How do we really measure success?
Sales; earnings; influence?
Let’s come back to that.
Let’s just say for now that on almost any standard measure, the big tech companies Google (NASDAQ:GOOG), Facebook (NASDAQ:FB), Twitter (NASDAQ:TWTR), Amazon (NASDAQ:AMZN), Apple (NASDAQ:AAPL) and Tesla (NASDAQ:TSLA) have been the complete and unqualified success stories of recent years.
All are trading at, or close to, all-time highs on the stock market, to the point where new norms of valuation are beginning to be accepted. They’ve all outperformed in terms of their ability to gobble up market share and create new markets. And they’ve managed to accumulate undreamt of political influence and control over the forming of social attitudes across huge demographics.
Indeed, it’s no real hyperbole to say that the tech companies are now so integral to the modern world that they are actually able to define it in their own terms.
But why is this so?
Or, to pose the question in slightly different terms, why is it only in electronic technology that such success has been achieved in recent years?
Where are the parallels in the physical world?
Why is it that, if you look around your home, almost everything you see that’s not electronic could equally well have been there in the 1970s and even, in many cases, the 1940s?
One answer is that that the most innovative and creative people seek work in the areas which offer the most opportunity, generating self-sustaining virtuous circles in certain sectors during certain time periods that take a long time to burn themselves out.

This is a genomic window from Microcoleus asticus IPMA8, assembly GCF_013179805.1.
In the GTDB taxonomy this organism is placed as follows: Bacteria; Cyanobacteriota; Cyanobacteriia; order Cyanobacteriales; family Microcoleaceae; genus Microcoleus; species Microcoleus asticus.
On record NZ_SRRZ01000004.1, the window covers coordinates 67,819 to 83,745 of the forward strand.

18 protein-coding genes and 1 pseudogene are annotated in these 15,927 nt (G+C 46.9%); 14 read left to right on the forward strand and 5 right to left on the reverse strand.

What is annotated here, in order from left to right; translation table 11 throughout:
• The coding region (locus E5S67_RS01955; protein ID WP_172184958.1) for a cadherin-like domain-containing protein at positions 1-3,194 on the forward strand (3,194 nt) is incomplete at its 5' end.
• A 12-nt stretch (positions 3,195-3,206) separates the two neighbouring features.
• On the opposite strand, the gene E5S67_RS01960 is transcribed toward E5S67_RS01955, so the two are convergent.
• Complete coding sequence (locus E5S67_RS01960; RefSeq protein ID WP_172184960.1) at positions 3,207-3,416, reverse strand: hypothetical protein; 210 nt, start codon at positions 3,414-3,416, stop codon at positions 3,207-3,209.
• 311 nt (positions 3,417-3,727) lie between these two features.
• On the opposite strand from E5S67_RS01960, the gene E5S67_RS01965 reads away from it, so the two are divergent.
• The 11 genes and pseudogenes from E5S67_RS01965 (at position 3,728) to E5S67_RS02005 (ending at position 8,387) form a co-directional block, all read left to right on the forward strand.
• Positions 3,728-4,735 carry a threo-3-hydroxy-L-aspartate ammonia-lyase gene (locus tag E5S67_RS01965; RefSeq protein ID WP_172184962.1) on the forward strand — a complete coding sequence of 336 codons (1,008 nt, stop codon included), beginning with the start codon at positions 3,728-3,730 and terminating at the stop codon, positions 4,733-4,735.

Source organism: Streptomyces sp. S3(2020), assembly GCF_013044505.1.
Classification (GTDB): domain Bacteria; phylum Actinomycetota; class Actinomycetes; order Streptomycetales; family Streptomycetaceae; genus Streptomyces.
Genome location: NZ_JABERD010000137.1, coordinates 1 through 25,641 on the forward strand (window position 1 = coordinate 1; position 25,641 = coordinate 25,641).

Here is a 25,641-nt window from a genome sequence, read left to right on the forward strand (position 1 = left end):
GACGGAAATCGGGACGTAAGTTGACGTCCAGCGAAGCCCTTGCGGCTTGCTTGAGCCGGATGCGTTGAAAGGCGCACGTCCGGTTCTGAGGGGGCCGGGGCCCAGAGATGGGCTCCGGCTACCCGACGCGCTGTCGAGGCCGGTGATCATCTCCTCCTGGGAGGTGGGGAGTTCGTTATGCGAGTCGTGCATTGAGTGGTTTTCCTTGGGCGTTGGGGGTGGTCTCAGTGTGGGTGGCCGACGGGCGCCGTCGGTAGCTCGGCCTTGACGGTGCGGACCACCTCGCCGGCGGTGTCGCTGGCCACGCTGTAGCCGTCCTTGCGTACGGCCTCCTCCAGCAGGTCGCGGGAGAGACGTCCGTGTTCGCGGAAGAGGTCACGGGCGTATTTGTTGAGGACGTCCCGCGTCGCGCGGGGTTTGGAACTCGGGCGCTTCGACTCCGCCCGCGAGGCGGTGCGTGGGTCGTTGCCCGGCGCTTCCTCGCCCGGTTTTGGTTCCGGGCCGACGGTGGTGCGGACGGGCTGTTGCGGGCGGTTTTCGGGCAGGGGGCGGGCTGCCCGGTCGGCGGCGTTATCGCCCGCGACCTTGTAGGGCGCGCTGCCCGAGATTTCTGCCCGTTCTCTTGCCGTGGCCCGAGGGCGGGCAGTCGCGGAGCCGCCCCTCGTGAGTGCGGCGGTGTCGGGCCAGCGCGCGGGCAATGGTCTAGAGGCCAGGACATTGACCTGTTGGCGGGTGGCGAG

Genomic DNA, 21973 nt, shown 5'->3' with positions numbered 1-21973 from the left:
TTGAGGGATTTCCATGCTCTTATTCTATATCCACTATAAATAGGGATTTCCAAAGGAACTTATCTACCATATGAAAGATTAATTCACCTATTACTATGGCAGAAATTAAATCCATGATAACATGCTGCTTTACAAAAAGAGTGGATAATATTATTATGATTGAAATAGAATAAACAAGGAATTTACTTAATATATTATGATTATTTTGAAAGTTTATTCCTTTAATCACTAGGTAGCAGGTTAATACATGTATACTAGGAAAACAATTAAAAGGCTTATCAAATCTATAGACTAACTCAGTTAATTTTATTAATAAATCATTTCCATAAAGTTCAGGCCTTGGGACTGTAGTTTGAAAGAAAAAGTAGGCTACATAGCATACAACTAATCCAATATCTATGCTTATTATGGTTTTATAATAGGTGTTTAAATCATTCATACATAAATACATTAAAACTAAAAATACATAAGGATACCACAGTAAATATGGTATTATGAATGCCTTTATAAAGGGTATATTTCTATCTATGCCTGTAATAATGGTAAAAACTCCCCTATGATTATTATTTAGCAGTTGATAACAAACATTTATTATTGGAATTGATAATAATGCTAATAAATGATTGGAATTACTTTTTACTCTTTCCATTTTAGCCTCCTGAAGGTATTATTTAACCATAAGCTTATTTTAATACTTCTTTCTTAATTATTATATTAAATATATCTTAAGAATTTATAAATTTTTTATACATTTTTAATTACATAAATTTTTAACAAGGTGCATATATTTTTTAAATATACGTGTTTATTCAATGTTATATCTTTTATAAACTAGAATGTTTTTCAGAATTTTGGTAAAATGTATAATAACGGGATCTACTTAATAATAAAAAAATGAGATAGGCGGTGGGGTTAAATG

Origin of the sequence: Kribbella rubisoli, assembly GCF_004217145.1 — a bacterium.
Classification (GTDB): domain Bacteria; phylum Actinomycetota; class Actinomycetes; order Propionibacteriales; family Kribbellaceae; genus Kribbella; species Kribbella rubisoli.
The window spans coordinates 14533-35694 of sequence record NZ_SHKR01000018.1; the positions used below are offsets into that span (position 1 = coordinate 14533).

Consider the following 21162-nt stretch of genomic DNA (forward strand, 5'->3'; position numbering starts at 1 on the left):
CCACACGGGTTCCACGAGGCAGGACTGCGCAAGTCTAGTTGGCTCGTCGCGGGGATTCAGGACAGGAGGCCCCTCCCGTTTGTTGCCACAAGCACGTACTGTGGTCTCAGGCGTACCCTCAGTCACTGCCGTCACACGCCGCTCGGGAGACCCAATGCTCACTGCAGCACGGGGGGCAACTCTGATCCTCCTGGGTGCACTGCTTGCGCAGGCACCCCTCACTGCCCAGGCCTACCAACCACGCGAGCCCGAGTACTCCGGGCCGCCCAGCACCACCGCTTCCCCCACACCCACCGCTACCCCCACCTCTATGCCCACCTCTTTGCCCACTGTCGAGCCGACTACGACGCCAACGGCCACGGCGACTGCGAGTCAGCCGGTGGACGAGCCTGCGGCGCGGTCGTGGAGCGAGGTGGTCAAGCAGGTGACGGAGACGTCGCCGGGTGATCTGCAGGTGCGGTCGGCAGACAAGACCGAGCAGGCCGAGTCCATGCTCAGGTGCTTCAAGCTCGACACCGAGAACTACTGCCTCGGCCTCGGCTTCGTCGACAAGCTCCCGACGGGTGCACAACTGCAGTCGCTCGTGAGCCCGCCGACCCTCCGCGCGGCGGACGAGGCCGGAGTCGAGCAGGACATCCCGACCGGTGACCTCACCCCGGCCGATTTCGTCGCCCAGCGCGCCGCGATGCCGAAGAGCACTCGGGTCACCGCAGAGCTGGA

Before big tech muscled itself onto the centre of the stage, big pharma did this mantle.
That’s why infrastructure and public transport in such a parlous state in the US, the UK and many of the world’s modern economies – because infrastructure networks were designed and financed by the best brains of the nineteenth century but maintained only by mediocre brains in the twentieth and twenty-first centuries.
The better brains of these later centuries went into plastics, aerospace, and latterly Big Tech.
On a deeper level, these trends reflect the broad direction of travel in human thought, a process in its current form that began long ago when the first moves away from faith-based belief systems were tentatively being made in the early sixteenth century.
Back then, atomism, microscopes, miniaturisation and mathematics created new ways of thinking.
Fast-forward four centuries and world as experienced daily by billions of humans has been atomised, miniaturized and mathematicised to the point where hundreds of millions of people no longer even need to leave the house in order to create worlds and live their lives.
So why have the tech companies been able to generate such vast revenues and profits? – they’ve created a world on their own terms, and inside it, they are the kings.
In such a world, you make your own measures of success.